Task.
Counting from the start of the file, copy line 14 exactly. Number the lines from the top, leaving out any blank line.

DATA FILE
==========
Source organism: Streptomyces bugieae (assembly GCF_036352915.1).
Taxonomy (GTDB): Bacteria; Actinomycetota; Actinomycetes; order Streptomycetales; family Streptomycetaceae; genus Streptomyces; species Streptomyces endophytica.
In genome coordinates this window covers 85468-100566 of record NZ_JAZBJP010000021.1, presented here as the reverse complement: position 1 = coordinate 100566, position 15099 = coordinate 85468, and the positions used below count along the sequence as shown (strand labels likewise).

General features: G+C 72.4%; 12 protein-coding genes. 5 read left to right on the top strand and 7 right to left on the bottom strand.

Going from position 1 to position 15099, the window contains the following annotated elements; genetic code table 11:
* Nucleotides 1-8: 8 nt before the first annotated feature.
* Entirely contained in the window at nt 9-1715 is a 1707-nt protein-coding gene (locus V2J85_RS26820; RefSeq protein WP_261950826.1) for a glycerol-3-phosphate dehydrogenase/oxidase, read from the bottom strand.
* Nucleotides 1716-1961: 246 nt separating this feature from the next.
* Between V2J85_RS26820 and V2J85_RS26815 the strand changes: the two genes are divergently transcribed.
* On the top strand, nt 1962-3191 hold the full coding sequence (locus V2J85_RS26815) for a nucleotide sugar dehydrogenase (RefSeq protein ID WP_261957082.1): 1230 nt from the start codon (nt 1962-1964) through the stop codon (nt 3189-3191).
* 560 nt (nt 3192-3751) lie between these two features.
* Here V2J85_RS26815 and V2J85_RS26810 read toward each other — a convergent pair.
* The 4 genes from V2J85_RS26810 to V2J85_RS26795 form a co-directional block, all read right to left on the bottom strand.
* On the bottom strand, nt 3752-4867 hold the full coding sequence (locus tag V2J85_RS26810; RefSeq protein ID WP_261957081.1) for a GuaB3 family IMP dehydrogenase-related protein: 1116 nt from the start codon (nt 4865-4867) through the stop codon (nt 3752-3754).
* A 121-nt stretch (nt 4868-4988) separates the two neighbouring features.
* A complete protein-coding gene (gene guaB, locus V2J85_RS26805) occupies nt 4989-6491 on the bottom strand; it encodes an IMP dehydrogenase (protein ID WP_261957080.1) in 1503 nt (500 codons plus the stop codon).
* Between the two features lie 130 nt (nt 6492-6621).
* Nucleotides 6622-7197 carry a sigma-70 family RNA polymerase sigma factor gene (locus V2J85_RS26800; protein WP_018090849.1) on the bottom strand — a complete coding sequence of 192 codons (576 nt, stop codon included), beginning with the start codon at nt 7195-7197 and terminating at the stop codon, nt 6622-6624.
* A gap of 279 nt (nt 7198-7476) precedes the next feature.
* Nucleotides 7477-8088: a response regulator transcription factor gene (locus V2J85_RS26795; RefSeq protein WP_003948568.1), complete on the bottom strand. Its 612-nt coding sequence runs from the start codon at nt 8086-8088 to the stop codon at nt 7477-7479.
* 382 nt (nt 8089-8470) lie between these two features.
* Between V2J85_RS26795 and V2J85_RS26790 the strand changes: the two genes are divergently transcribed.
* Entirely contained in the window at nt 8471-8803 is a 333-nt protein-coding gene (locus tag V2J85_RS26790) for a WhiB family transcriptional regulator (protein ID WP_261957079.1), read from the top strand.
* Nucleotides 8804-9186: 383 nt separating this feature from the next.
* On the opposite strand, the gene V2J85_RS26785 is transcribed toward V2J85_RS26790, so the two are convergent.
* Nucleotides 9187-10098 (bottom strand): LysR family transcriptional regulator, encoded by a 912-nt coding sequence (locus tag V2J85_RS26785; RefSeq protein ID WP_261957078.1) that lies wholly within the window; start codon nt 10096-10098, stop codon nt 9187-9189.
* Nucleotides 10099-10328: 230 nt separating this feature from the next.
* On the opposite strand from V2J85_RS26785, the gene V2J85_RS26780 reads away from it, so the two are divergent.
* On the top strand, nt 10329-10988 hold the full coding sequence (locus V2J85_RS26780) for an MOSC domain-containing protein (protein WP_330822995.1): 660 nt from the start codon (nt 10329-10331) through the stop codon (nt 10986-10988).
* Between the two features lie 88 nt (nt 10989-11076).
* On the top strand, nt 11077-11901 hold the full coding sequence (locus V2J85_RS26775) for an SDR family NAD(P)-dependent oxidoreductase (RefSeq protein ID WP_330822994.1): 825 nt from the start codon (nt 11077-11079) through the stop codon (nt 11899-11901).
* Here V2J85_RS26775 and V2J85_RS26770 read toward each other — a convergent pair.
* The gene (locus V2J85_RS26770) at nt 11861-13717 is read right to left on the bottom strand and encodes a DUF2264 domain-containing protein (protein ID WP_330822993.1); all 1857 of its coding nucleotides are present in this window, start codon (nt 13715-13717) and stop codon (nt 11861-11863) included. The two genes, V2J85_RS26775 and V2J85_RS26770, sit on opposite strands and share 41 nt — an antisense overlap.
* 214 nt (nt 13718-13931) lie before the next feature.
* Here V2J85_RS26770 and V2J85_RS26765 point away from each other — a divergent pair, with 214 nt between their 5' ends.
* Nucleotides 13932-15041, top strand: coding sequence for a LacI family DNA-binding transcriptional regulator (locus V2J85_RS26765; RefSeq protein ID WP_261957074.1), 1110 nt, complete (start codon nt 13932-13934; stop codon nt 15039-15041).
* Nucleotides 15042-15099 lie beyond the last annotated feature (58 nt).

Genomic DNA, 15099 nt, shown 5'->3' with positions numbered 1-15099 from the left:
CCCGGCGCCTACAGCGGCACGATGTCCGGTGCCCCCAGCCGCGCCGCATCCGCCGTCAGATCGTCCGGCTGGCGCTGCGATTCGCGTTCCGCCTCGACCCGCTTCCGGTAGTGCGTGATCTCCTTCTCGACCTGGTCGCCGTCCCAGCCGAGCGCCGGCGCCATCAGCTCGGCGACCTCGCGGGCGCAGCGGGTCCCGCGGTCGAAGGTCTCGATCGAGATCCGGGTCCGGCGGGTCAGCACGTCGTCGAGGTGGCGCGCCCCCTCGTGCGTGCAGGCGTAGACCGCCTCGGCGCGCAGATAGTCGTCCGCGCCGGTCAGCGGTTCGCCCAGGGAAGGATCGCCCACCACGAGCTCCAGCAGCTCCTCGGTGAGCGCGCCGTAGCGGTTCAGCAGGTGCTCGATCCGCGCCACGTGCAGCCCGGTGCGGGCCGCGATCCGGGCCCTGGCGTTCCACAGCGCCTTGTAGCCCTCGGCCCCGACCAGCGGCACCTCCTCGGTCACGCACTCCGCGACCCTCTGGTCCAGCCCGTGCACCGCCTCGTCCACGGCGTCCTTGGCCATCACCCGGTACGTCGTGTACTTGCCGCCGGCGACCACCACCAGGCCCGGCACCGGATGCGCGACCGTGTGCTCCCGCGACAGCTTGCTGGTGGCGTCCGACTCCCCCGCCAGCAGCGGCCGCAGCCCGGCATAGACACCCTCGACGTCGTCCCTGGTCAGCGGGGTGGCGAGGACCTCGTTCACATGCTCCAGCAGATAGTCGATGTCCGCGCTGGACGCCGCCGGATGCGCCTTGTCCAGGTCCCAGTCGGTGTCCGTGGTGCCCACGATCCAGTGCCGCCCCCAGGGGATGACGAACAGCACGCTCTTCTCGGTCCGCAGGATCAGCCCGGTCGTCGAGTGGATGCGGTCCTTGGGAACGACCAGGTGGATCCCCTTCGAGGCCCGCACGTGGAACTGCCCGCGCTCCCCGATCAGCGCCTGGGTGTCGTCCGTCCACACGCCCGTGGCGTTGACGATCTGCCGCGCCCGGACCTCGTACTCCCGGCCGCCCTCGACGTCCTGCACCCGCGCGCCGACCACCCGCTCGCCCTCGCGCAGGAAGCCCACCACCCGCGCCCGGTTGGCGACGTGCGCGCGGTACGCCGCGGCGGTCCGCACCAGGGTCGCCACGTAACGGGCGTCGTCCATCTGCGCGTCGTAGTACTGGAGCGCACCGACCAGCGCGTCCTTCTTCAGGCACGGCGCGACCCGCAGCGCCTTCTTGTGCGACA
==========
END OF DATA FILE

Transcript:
* On the bottom strand, nt 3752-4867 hold the full coding sequence (locus tag V2J85_RS26810; RefSeq protein ID WP_261957081.1) for a GuaB3 family IMP dehydrogenase-related protein: 1116 nt from the start codon (nt 4865-4867) through the stop codon (nt 3752-3754).